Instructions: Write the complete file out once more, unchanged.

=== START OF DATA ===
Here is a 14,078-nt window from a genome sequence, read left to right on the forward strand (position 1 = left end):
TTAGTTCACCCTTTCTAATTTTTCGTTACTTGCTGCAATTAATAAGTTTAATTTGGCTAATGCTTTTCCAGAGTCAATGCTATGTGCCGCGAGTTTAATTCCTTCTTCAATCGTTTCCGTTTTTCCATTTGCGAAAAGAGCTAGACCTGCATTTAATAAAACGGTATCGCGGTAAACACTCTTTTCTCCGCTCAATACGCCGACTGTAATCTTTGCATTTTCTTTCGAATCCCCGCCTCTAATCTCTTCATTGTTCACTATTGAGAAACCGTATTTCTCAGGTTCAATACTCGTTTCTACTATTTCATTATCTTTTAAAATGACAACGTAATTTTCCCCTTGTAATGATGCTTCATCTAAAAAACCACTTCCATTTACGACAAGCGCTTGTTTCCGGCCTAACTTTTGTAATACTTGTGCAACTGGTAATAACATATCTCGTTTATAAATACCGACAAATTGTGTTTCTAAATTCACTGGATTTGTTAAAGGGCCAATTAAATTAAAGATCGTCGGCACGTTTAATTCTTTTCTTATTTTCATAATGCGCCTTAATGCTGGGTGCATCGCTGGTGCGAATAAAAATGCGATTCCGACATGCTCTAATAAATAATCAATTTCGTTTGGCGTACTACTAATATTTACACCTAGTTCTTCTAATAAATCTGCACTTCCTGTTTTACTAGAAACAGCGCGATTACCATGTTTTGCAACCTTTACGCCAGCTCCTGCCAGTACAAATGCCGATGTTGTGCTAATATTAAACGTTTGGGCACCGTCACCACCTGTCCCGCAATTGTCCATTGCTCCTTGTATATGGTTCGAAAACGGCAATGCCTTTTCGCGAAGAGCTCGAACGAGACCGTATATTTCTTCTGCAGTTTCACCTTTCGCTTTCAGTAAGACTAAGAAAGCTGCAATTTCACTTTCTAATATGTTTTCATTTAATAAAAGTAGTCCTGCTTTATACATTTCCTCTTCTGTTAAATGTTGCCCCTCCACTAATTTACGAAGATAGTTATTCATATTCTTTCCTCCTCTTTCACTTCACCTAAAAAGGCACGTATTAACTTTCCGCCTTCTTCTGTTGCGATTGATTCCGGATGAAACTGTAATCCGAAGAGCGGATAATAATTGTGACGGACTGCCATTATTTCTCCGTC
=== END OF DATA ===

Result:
Here is a 14,078-nt window from a genome sequence, read left to right on the forward strand (position 1 = left end):
TTAGTTCACCCTTTCTAATTTTTCGTTACTTGCTGCAATTAATAAGTTTAATTTGGCTAATGCTTTTCCAGAGTCAATGCTATGTGCCGCGAGTTTAATTCCTTCTTCAATCGTTTCCGTTTTTCCATTTGCGAAAAGAGCTAGACCTGCATTTAATAAAACGGTATCGCGGTAAACACTCTTTTCTCCGCTCAATACGCCGACTGTAATCTTTGCATTTTCTTTCGAATCCCCGCCTCTAATCTCTTCATTGTTCACTATTGAGAAACCGTATTTCTCAGGTTCAATACTCGTTTCTACTATTTCATTATCTTTTAAAATGACAACGTAATTTTCCCCTTGTAATGATGCTTCATCTAAAAAACCACTTCCATTTACGACAAGCGCTTGTTTCCGGCCTAACTTTTGTAATACTTGTGCAACTGGTAATAACATATCTCGTTTATAAATACCGACAAATTGTGTTTCTAAATTCACTGGATTTGTTAAAGGGCCAATTAAATTAAAGATCGTCGGCACGTTTAATTCTTTTCTTATTTTCATAATGCGCCTTAATGCTGGGTGCATCGCTGGTGCGAATAAAAATGCGATTCCGACATGCTCTAATAAATAATCAATTTCGTTTGGCGTACTACTAATATTTACACCTAGTTCTTCTAATAAATCTGCACTTCCTGTTTTACTAGAAACAGCGCGATTACCATGTTTTGCAACCTTTACGCCAGCTCCTGCCAGTACAAATGCCGATGTTGTGCTAATATTAAACGTTTGGGCACCGTCACCACCTGTCCCGCAATTGTCCATTGCTCCTTGTATATGGTTCGAAAACGGCAATGCCTTTTCGCGAAGAGCTCGAACGAGACCGTATATTTCTTCTGCAGTTTCACCTTTCGCTTTCAGTAAGACTAAGAAAGCTGCAATTTCACTTTCTAATATGTTTTCATTTAATAAAAGTAGTCCTGCTTTATACATTTCCTCTTCTGTTAAATGTTGCCCCTCCACTAATTTACGAAGATAGTTATTCATATTCTTTCCTCCTCTTTCACTTCACCTAAAAAGGCACGTATTAACTTTCCGCCTTCTTCTGTTGCGATTGATTCCGGATGAAACTGTAATCCGAAGAGCGGATAATAATTGTGACGGACTGCCATTATTTCTCCGTC